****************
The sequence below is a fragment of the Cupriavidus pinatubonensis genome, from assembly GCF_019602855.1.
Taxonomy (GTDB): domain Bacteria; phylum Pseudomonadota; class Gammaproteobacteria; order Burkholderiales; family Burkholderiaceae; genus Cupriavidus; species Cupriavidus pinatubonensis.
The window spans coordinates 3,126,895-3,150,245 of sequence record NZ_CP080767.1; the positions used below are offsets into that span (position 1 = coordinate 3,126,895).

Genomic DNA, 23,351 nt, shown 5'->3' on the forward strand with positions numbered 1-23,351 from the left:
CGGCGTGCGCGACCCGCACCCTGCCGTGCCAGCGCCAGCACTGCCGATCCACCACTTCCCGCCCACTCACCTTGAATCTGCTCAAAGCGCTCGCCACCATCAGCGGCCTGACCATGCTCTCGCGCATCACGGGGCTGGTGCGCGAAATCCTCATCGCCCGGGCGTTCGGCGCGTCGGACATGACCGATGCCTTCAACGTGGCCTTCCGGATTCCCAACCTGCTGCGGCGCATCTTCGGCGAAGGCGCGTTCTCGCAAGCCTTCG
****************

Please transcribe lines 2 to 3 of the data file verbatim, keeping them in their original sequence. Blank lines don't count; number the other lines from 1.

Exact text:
Taxonomy (GTDB): domain Bacteria; phylum Pseudomonadota; class Gammaproteobacteria; order Burkholderiales; family Burkholderiaceae; genus Cupriavidus; species Cupriavidus pinatubonensis.
The window spans coordinates 3,126,895-3,150,245 of sequence record NZ_CP080767.1; the positions used below are offsets into that span (position 1 = coordinate 3,126,895).